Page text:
Sunday, June 04, 2006

The Grandest Ville

I'm working on drawing a new large piece right now, and it's giving me more trouble than usual. I'm swimming around in doubt, erasing as much as I draw, not sure which impulses to trust, wanting to strike into new territory without giving up the parts of what I do that I'm still excited about. I'm trying to make up my mind if an animal, personified, is more expressively human than a picture of a person. I also want to know if animals and people can live together in my work: I'm afraid that the animals will lose their dignity if I let people in.

While I've been thinking about all this, fussing around in doubt, I discovered an amazing artist. Jean Ignace Isidore Gerard Grandville. (French, 1803-1847.) He was an illustrator and printmaker who wrote three Fabulous French books, all of which I will buy if I ever win the lotto. The one I really love is Scenes de la Vie Privee et Publique des Animaux. (Scenes from the Private and Public Life of Animals). I bought a print from this book this weekend. It's a very moving funeral scene involving an old and rheumy crow and his mourning wife and kids. I can't find an image of that print, but there are lots of other prints from this book available on the web, and I've posted images of some of them here.

The Art Guys did a series of fishing lures years ago that were similar to these: they had a lure that looked like a little museum on the end of a fishook.

These little ones are pretty awesome, but they're hard to see.

The problem that putting humans and animals together in one piece presents is that I want every character in my work to have equal agency, and I want to define the power relationships between them. Grandville gives his animals pets.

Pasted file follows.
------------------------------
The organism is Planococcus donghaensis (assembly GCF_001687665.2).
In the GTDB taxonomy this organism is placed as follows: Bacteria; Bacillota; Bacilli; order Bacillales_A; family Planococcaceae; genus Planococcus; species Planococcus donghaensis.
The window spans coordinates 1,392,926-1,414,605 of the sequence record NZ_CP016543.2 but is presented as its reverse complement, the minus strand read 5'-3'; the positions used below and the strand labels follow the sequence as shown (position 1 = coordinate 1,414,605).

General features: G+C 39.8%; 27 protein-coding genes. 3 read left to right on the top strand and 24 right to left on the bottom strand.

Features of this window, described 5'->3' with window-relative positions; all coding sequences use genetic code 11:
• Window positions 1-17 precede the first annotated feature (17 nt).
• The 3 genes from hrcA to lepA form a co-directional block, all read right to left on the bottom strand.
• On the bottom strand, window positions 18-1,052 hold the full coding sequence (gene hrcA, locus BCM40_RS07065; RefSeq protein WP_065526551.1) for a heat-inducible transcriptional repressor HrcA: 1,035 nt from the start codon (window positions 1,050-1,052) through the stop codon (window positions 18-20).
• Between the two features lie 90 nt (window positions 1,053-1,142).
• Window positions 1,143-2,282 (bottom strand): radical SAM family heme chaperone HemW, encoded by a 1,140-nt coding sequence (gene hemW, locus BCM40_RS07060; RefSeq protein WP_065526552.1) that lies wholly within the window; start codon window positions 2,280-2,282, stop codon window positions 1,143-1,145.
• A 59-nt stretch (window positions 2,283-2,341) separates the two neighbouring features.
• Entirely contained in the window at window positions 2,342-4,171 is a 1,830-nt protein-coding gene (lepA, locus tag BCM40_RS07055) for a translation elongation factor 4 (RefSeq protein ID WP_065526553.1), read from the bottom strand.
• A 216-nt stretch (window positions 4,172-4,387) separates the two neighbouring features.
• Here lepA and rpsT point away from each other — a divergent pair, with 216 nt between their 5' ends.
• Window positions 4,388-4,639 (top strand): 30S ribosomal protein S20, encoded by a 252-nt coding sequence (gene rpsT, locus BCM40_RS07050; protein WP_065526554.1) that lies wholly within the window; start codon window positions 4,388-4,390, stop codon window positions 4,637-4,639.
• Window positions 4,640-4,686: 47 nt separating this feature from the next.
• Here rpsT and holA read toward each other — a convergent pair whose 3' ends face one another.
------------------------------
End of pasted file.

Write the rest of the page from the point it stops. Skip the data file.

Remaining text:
That one reminds me of my grandmother. Lots of his work seems to deal with power.

And cats. The prints are cheap, because apparently the book was quite popular and people have discovered that they can chop it up and sell it as individual prints. Which is a shame.

Another of his books, Les Fleurs Animees" which translates as "The Flowers Alive", was published in lots of languages. It's a lot lighter than the animal book, but there's some really hilarious incidental commentary. My sense of Grandville is that he's so broad that it's easy to miss how smart he is. His minor characters are always great.

(Note the little beetles in hats clibing up the stem of the flower.)

This print of Narcissus is which is what took me into the window of the print shop. Check out the newt.

And the mimosa's attendant beetle.

Goatleaf flower.


Flesh of Water


And, just when you thought these were getting a little predictable...The Wallflower.

There's another book that I don't know much about called Les Metamorphoses du Jour (Metamorphoses of the Day) that everyone seems to agree is the real masterpiece. I assume the first image in the post, with the composite creatures, comes from that work, and that this one does too..

Grandville also illustrated Robinson Crusoe and some other novels, and he was a big influence on Tenniel. Writing that makes me want to yell, "Of course! How could anyone NOT love these and want to make them themselves?" But hey. That's just me. I think everyone wants to read newspapers that look like this, too.

(This is an issue of Punch with illustrations by Tenniel- click to see it bigger.)

Don't they, though? I know she would. And I'm right with her.

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